This year has been hard.
In some ways, what I just said is teacherspeak for October.
But in other ways, this year has been uniquely difficult for educators. It's gone worse than we expected. The needs are greater than we thought. The professional literature is a cold and barren thing compared to the raw humanity we experience each day in our classrooms.
So, what are we to do?
Let's do some highly technical diagramming.
Weirdly enough, that's super good news
So, there are two ways to look at what I just described:
- That sucks, or
- That's awesome.
Okay, so there are more than two ways to look at it. I'm oversimplifying — perhaps criminally so. But here's how I see it:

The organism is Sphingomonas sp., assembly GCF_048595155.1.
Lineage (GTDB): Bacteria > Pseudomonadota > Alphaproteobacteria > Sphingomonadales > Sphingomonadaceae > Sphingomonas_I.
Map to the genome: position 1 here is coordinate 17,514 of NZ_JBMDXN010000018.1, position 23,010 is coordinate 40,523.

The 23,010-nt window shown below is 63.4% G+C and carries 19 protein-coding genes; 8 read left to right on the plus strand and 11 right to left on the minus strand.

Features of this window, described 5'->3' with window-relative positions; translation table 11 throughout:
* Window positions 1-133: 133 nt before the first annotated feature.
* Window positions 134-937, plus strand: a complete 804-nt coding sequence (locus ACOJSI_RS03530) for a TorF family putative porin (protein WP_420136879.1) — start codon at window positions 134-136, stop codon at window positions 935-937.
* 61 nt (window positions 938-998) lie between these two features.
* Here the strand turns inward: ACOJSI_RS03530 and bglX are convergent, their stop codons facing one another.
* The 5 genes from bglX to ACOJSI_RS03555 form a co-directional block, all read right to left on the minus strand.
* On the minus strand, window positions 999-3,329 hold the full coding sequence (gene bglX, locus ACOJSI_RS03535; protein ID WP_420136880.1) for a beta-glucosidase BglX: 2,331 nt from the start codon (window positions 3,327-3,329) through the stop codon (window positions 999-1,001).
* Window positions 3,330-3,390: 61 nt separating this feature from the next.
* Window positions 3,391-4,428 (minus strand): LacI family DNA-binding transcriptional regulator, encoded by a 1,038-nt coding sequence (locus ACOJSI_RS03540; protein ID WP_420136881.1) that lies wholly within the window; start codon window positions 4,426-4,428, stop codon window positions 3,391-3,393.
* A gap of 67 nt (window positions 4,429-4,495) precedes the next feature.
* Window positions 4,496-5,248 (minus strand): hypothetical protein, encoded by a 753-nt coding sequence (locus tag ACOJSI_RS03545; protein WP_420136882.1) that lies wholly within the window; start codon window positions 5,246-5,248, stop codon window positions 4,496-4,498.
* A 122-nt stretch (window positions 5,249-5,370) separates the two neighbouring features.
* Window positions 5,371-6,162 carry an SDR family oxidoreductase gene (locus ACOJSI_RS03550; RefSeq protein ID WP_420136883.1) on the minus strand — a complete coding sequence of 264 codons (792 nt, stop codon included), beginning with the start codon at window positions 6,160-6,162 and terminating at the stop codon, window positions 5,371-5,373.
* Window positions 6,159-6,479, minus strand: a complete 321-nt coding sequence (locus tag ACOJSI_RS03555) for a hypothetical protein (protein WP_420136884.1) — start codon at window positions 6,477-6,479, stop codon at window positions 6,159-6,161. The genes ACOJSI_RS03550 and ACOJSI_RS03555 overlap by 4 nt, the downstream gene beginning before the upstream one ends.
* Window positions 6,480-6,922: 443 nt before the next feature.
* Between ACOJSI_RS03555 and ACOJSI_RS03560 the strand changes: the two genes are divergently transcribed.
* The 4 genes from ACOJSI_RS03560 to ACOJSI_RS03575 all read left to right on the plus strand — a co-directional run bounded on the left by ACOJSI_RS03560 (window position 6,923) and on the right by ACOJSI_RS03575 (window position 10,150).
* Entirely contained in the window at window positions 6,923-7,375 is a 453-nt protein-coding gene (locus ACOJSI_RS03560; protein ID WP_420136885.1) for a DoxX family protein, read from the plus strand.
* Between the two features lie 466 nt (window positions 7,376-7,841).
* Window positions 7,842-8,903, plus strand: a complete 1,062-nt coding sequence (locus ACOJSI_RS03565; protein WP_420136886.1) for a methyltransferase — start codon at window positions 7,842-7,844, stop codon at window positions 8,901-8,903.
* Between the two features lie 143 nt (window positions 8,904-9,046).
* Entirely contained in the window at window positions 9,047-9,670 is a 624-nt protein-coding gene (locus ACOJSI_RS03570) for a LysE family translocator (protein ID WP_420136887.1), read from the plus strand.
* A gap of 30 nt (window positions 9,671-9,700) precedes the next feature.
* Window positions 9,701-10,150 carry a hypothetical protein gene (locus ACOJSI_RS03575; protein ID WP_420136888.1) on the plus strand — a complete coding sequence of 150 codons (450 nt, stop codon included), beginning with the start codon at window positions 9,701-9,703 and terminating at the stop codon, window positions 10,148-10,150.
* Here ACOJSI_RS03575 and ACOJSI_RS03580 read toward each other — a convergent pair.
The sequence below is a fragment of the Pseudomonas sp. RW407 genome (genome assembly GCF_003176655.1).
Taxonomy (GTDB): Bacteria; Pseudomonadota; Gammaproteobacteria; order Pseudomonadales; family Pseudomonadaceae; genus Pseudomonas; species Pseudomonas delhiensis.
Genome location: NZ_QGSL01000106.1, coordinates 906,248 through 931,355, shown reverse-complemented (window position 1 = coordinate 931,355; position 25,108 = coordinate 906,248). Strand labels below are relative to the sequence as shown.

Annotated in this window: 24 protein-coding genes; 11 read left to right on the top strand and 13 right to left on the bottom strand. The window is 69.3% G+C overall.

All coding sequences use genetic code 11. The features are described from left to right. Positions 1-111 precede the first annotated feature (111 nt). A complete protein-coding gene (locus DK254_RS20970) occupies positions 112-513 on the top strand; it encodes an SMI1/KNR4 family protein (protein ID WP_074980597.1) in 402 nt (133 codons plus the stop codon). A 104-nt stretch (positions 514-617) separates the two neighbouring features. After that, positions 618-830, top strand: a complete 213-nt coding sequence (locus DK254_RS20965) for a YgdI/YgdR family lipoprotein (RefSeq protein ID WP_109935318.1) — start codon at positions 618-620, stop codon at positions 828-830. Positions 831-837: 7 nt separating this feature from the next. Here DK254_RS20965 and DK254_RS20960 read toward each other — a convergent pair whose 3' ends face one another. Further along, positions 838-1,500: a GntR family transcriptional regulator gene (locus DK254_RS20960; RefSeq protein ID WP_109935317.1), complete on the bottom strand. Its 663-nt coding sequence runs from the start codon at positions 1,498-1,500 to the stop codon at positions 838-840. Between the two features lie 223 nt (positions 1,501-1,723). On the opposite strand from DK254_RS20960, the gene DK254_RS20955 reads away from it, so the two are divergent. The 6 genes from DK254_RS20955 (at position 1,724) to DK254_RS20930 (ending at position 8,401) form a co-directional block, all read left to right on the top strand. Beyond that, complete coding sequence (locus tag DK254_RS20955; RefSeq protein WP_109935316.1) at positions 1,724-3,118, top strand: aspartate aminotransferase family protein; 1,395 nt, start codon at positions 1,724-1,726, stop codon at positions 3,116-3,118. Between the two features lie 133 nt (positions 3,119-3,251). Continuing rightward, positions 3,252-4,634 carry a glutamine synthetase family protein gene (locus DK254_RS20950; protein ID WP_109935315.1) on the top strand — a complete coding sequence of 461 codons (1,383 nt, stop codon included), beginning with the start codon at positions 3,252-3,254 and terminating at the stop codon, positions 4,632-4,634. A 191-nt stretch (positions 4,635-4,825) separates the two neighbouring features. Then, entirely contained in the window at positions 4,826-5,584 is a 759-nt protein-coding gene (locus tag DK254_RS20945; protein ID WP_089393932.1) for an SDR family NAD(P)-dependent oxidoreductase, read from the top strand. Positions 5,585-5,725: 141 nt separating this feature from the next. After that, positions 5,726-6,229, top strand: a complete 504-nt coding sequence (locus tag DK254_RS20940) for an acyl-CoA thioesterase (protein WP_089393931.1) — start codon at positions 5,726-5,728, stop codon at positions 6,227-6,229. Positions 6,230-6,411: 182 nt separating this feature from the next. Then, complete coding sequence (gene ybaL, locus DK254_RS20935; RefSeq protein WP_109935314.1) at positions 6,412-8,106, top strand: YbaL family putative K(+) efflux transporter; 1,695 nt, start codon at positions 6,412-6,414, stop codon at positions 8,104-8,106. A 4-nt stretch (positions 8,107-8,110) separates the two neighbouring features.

Remaining engaged as a teacher has a built-in forcing function for growing into a deeper, maturer human being.
That forcing function is the pair of Walls — burnout and demoralization. To get through these without disengaging your heart and mind from teaching, you're forced to take on an Inner Journey.
In the weeks to come, I'll be examining the Inner Journey here on the blog and over on YouTube. Be sure you're subscribed to both (blog, YouTube) to not miss a thing, AND do me a favor and invite a colleague who might like these things, too!
Colleagues, our work isn't just something we do; it does something to us. This is a hard truth — but it can also be such a good one.
On the journey right beside you,